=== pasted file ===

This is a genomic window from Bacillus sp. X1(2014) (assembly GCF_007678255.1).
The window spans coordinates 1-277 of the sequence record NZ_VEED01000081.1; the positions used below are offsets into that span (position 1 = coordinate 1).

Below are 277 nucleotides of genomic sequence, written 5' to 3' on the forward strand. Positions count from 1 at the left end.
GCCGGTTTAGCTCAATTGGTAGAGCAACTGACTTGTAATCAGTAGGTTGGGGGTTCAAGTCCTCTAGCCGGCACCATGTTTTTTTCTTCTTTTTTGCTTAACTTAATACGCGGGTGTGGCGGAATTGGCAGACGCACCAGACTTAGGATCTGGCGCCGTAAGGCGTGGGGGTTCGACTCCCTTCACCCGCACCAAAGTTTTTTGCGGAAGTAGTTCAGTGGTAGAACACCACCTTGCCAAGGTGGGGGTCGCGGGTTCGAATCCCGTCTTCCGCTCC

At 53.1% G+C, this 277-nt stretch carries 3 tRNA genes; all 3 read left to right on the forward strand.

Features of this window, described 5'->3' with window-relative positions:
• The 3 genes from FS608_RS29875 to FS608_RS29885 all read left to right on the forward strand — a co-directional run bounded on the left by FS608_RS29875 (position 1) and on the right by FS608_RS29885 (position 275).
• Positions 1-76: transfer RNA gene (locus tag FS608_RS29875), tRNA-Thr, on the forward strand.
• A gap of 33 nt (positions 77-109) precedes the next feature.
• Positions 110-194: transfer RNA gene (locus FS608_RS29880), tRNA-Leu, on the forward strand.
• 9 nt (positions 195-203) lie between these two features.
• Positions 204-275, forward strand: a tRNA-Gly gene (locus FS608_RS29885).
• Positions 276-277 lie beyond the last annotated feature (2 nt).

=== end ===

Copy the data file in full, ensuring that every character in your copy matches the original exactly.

This is a genomic window from Bacillus sp. X1(2014) (assembly GCF_007678255.1).
The window spans coordinates 1-277 of the sequence record NZ_VEED01000081.1; the positions used below are offsets into that span (position 1 = coordinate 1).

Below are 277 nucleotides of genomic sequence, written 5' to 3' on the forward strand. Positions count from 1 at the left end.
GCCGGTTTAGCTCAATTGGTAGAGCAACTGACTTGTAATCAGTAGGTTGGGGGTTCAAGTCCTCTAGCCGGCACCATGTTTTTTTCTTCTTTTTTGCTTAACTTAATACGCGGGTGTGGCGGAATTGGCAGACGCACCAGACTTAGGATCTGGCGCCGTAAGGCGTGGGGGTTCGACTCCCTTCACCCGCACCAAAGTTTTTTGCGGAAGTAGTTCAGTGGTAGAACACCACCTTGCCAAGGTGGGGGTCGCGGGTTCGAATCCCGTCTTCCGCTCC

At 53.1% G+C, this 277-nt stretch carries 3 tRNA genes; all 3 read left to right on the forward strand.

Features of this window, described 5'->3' with window-relative positions:
• The 3 genes from FS608_RS29875 to FS608_RS29885 all read left to right on the forward strand — a co-directional run bounded on the left by FS608_RS29875 (position 1) and on the right by FS608_RS29885 (position 275).
• Positions 1-76: transfer RNA gene (locus tag FS608_RS29875), tRNA-Thr, on the forward strand.
• A gap of 33 nt (positions 77-109) precedes the next feature.
• Positions 110-194: transfer RNA gene (locus FS608_RS29880), tRNA-Leu, on the forward strand.
• 9 nt (positions 195-203) lie between these two features.
• Positions 204-275, forward strand: a tRNA-Gly gene (locus FS608_RS29885).
• Positions 276-277 lie beyond the last annotated feature (2 nt).